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Conflicts of interest

There are no conflicts of interest.

  References Top

Arend WP, Michel BA, Bloch DA, Hunder GG, Calabrese LH, Edworthy SM, et al. The American college of rheumatology 1990 criteria for the classification of Takayasu arteritis. Arthritis Rheum 1990;33:1129-34.  Back to cited text no. 1
Sharma BK, Jain S, Suri S, Numano F. Diagnostic criteria for Takayasu arteritis. Int J Cardiol 1996;54:S141-7.  Back to cited text no. 2
Ogino H, Matsuda H, Minatoya K, Sasaki H, Tanaka H, Matsumura Y, et al. Overview of late outcome of medical and surgical treatment for Takayasu arteritis. Circulation 2008;118:2738-47.  Back to cited text no. 3
Fadouach S, Abid-Allah M, Mehadji BA, Tahiri A, Chraibi N. Hypertension and Takayasu disease. Report of 8 cases. Ann Cardiol Angeiol (Paris) 1998;47:155-9.  Back to cited text no. 4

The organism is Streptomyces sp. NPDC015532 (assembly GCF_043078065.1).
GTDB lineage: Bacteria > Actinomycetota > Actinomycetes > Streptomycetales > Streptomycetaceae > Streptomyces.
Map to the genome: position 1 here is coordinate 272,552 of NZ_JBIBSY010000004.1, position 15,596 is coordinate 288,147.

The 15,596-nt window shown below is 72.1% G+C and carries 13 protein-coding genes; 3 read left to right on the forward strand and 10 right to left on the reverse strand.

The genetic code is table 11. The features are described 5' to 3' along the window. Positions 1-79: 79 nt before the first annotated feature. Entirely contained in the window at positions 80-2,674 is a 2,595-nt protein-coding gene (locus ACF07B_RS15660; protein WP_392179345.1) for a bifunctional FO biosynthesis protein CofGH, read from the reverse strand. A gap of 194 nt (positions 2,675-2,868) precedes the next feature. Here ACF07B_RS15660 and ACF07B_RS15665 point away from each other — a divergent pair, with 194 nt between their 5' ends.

Hamida BM, Maazoun F, Marzouk S, Frigui M, Bouattour F, Chaabouni Y, et al. Hypertension in Takayasu disease. J Hypertens 2010;28:15-72.  Back to cited text no. 5
Ng WF, Fantin F, Ng C, Dockery F, Schiff R, Davies KA, et al. Takayasu's arteritis: A cause of prolonged arterial stiffness. Rheumatology (Oxford) 2006;45:741-5.  Back to cited text no. 6
Tyagi S, Singh S, Mukhopadhyay S, Kaul UA. Self-and balloon-expandable stent implantation for severe native coarctation of aorta in adults. Am Heart J 2003;146:920-8.  Back to cited text no. 7


  [Figure 1], [Figure 2], [Figure 3]